Methane matters most, explaining 7kg/boe of the gas industry’s CO2-equivalents, via leaks and fugitive emissions (and this is with 1 kg of methane translated into 25 kg of CO2e). Hence US methane intensity ran at c0.5% in 2018.
The numbers vary widelyby geography and by operator, and are quantified in this data-file, after analysing 850 facilities’ EPA disclosures. Very detailed and comparable disclosures are broken out for US gas gathering, to screen for leaders and laggards.
Covered companiesinclude Antero, BP, Denbury, DCP, DTE, Equinor, Equitrans, Energy Transfer Partners, Enlink, Enterprise Product Partners, EOG, ExxonMobil, Kinder Morgan, Oneok, Pioneer, Shell, Targa, Williams.
Which refiners are least CO2 intensive, and which refiners are most CO2 intensive? This spreadsheet answers the question, by aggregating data from 130 US refineries, based on EPA regulatory disclosures.
The full databasecontains a granular breakdown, facility-by-facility, showing each refinery, its owner, its capacity, throughput, utilisation rate and CO2 emissions across six categories: combustion, refining, hydrogen, CoGen, methane emissions and NOx (chart below).
This data-file calculates the CO2 intensity of oilfield supply chains, across ten different resources, as materials are transported to drilling rigs, frac crews, production platforms and well pads.
Different resources can be ranked on this measure of supply chain CO2-intensity: such as the Permian, the Gulf of Mexico, offshore Norway, Guyana, pre-salt Brazil and Middle East onshore production (chart above).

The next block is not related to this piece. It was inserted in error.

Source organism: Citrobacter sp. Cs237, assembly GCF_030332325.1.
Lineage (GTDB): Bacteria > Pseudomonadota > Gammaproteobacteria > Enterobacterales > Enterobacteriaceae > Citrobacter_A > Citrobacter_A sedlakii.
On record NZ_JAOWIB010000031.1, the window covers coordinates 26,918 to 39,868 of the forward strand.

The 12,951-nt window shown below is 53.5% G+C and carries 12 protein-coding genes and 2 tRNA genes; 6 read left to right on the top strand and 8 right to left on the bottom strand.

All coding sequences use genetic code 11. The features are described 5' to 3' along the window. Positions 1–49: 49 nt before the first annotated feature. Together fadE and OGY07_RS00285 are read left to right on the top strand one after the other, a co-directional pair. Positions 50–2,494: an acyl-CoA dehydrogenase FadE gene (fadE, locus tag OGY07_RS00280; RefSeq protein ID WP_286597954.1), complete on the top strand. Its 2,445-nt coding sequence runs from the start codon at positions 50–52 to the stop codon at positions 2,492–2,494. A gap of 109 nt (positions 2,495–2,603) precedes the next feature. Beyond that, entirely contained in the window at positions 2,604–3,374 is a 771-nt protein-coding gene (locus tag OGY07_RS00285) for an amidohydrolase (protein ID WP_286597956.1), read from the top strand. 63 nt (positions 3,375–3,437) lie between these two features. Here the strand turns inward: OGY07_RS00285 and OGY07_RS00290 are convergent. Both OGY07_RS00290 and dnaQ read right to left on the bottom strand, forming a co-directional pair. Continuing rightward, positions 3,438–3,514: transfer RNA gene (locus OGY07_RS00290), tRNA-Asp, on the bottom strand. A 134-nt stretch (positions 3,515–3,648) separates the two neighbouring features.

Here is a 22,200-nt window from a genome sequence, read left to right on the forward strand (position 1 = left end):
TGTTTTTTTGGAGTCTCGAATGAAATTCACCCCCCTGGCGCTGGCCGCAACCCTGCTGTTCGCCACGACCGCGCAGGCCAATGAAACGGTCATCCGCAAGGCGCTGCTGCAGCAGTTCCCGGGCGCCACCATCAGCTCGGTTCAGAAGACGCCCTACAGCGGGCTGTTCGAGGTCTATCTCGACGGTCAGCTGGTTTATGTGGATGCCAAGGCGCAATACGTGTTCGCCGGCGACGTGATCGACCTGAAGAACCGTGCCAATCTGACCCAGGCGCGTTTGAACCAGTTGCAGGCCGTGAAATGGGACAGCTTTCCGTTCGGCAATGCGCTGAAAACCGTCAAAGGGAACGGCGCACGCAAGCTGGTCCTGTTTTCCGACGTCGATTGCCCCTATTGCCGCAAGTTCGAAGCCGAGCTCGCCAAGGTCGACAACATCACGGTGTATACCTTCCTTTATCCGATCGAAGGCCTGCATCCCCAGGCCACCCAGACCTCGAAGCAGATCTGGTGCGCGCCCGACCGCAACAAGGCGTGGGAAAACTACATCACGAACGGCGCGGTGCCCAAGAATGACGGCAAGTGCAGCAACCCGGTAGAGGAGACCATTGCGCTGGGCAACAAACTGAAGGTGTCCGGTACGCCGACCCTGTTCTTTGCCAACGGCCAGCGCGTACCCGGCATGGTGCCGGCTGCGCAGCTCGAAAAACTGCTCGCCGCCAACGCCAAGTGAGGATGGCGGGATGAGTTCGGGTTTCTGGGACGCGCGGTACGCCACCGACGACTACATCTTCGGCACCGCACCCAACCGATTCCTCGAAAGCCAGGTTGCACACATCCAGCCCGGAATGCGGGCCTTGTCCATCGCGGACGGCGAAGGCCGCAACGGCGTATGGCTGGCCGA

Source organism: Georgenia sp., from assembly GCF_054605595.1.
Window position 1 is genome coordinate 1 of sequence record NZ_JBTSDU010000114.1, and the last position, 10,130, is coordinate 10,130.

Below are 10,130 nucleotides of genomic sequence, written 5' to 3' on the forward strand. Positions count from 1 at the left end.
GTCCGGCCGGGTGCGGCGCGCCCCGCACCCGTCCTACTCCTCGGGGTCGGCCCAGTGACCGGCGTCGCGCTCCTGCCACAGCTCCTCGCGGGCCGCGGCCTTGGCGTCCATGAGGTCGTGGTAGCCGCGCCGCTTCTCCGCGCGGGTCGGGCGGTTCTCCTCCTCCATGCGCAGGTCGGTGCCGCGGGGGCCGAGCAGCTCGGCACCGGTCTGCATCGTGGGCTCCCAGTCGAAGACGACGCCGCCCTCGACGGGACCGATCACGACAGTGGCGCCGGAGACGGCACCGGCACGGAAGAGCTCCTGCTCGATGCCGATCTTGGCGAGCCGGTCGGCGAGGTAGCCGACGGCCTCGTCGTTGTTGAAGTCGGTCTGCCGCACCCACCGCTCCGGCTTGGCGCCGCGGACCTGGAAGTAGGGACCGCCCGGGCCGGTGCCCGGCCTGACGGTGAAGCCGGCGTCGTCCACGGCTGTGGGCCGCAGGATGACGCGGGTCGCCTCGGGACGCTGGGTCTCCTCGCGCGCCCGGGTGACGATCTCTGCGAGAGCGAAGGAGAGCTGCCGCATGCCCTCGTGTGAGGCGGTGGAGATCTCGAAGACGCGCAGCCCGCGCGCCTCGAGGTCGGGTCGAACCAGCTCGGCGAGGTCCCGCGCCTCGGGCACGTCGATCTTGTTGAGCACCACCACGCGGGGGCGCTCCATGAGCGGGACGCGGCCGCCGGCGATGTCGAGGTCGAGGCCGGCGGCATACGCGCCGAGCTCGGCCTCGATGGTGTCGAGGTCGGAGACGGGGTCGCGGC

Underlying the calculations are modeling assumptions, for both onshore and offshore operations, each based on c15 input variables. You can change the inputs to run your own scenarios, or test the most effective ways to lower supply-chain CO2.
This data-file tabulates Permian CO2 intensity based on regulatory disclosures from 20 of the leading producers to the EPA in 2018. Hence we can calculate the basin’s upstream emissions, in tons and in kg/boe.
The data are fully disaggregatedby company, across the 20 largest Permian E&Ps, Majors and independents; and across 18 different categories, such as combustion, flaring, venting, pneumatics, storage tanks and methane leaks.
A positiveis that CO2 intensity is -52% correlated with operator production volumes, which suggests CO2 intensity can be reduced over time, as the industry grows and consolidates into the hands of larger companies.
This data-file estimates the CO2 intensity of drilling oil wells, in our usual units of kg/boe. The calculations are conducted bottom-up, based on fuel consumption at onshore, offshore and deep-water rigs; plus drilling days and typical resource volumes per well.
Drilling wells is not the largest portion of the oil industry’s total CO2 intensity. Nevertheless there is a 50x spread between the best and worst barrels, which is wider than other categories we have screened.
Prolific fieldswill have the lowest drilling-CO2 intensities, particularly where they are onshore (e.g., Saudi Arabia). Infill wells at mature deepwater fields may have the highest drilling-CO2.